You know one of the best things about being vegetarian? Getting to eat more cheese – as long as that cheese is made with vegetable rennet.
Rennet is the stuff that curdles milk and causes the solid curds to separate from the liquid whey in the first step of the cheesemaking process. Traditionally, rennet has been harvested from the stomach lining of young ruminant animals like calves or lambs during the butchering process. Any cheese made with this type of animal rennet is decidedly not vegetarian. Fortunately, there are lots of great vegetable rennet alternatives that allow vegetarians to enjoy cheese just as much as everyone else.
Here in Wisconsin, you'll find lots of cheese made with vegetable rennet. We would never want to deprive anyone of the chance to enjoy the tastiest, highest-quality, most award-winning cheese on the planet. No matter what your dietary preferences, there's an awesome array of cheeses here just waiting for you to sample. In fact, that's one of the best things about being in Wisconsin.
Check out our website to meet some of our award-winning cheeses made with vegetable rennet. Search our recipes for inspiration for a cheesy gourmet meal, a game-day spread, or a new version of mac and cheese for dinner on Thursday night. Or read on for the inside scoop on making cheese with vegetable rennet.
Whether making cheese at home or in commercial factories, rennet is the ingredient that gets the whole cheesemaking process rolling. Cheesemakers use rennet very early in the process to coagulate the milk and separate the curds from the whey. The rennet enzymes in cheese include a protease enzyme called chymosin that is particularly effective at causing the casein protein in milk to cling together and form a network of casein molecules, essentially turning liquid milk into solid curds. The casein network also traps fats and minerals in the milk that will be needed to create the cheese.
Animal rennet has been the predominant type of rennet used in cheesemaking for centuries and is still commonly used today. But because this type of rennet is costly and frequently not available at times, cheesemakers have also turned to vegetable rennet. Derived from plants like thistle, nettle, artichokes, figs, and dried caper leaves, vegetable rennet has the same coagulating property as animal rennet. It also has the added benefit of being acceptable to vegetarians, enabling cheesemakers to make true vegetarian cheese.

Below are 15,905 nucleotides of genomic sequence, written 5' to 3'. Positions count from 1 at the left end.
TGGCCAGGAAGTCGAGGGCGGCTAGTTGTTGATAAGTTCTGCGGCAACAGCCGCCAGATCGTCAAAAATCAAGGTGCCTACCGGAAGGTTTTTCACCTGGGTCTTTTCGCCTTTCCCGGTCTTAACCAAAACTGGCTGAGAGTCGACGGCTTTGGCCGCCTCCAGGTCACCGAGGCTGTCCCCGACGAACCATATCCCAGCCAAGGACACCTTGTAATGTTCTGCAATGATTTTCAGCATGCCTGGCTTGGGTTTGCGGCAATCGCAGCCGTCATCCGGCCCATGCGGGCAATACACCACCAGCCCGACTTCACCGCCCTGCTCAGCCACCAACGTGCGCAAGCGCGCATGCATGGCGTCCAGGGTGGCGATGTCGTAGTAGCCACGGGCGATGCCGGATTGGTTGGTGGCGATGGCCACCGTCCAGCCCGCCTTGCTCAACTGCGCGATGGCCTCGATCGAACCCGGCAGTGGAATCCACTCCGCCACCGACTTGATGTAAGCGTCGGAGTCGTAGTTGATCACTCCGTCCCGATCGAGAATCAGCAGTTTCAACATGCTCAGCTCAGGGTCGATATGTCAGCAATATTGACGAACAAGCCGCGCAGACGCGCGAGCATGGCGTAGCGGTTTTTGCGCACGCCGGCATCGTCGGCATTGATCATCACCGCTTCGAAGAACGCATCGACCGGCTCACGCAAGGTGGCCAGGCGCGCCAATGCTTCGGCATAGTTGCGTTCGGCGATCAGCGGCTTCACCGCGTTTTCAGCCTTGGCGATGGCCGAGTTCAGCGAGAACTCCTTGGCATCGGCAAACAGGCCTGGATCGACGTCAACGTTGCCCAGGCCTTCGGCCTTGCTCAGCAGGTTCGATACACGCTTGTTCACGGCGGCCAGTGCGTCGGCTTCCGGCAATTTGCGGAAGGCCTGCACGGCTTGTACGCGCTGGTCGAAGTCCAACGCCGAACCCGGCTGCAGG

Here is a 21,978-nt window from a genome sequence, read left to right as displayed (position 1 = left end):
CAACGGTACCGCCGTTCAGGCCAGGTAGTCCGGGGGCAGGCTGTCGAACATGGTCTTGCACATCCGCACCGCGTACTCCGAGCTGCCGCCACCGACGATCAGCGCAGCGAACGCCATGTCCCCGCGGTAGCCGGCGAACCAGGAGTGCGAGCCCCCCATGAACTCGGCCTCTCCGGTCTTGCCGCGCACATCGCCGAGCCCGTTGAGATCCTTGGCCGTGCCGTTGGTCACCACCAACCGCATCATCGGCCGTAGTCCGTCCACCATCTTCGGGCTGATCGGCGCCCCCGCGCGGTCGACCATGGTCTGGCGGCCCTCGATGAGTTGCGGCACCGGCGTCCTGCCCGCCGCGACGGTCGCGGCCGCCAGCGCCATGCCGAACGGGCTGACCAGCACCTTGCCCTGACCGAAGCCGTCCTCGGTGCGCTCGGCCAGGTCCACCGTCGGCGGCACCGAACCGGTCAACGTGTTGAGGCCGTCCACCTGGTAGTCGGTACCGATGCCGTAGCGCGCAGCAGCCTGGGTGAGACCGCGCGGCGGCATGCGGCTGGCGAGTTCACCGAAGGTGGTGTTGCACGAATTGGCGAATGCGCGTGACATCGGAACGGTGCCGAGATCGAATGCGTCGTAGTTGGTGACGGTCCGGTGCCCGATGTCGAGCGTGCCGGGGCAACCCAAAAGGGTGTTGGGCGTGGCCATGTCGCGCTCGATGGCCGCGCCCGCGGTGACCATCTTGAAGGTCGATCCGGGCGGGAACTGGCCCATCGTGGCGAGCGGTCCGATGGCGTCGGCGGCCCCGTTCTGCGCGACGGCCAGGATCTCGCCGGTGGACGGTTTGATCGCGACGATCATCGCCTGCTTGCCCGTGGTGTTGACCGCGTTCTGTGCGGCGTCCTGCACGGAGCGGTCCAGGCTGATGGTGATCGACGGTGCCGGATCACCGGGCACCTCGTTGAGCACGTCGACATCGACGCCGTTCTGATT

Additional forms of rennet include microbial rennet, which is made from yeast, fungi, and mold and is also considered vegetarian. And genetically modified rennet is made in a lab by inserting the DNA of ruminant animals into yeast which then takes on the same coagulating ability.
Rennet is an enzyme that coagulates milk and causes it to separate into solid curd and liquid whey. Rennet is one of the four essential ingredients in rennet cheese, along with starter culture, salt, and milk.
Vegetable rennet is made from plant enzymes that have coagulating properties. Vegetable rennet may be produced with plants such as thistle, artichokes, and nettles, but other plants like ground ivy, dried caper leaves, and fig juice have also been known to serve as coagulants.
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In Wisconsin, we love vegetable rennet for two reasons. One, it makes cheese. That's a pretty big plus in our book. Two, it lets more people enjoy cheese – that's a shout out to you, our vegetarian friends. And anything that lets more people experience the eye-popping wonder of cheese is on our shortlist for the next Nobel cheese prize.
See, Wisconsin is a place that's dedicated to doing one thing better than anywhere else in the world: making the finest cheese in the universe. It's why we send 90% of the milk from our fertile dairyland to our 1,200 cheesemakers. And it's probably why we've won 5,552 awards for our cheese – more than any other state or country in the world.
So, when you're ready to try some vegetarian cheese made with vegetable rennet, just make sure to look for the Proudly Wisconsin Cheese badge on a label. The odds will be high you're holding a prize-winning cheese.
Craving award-winning aged cheddar, pining for parmesan, or searching for a new cheese to try? The world’s best cheese is just a click away! Explore our directory of Wisconsin cheesemakers and retailers who offer online cheese shopping and get cheese shipped right to your door. What are you waiting for?
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In Wisconsin, we make more flavors, varieties, and styles of cheese than anywhere else in the world. We believe in tradition, producing everything from Italian classics, like parmesan and ricotta, to swiss cheese and cheddar varieties. But every Wisconsin cheesemaker is an innovator as well, which is why we have so many Wisconsin originals, like colby and muenster. Whether it’s a grilled cheese sandwich, potatoes au gratin, or a charcuterie board, Wisconsin cheese makes every dish and recipe tastier.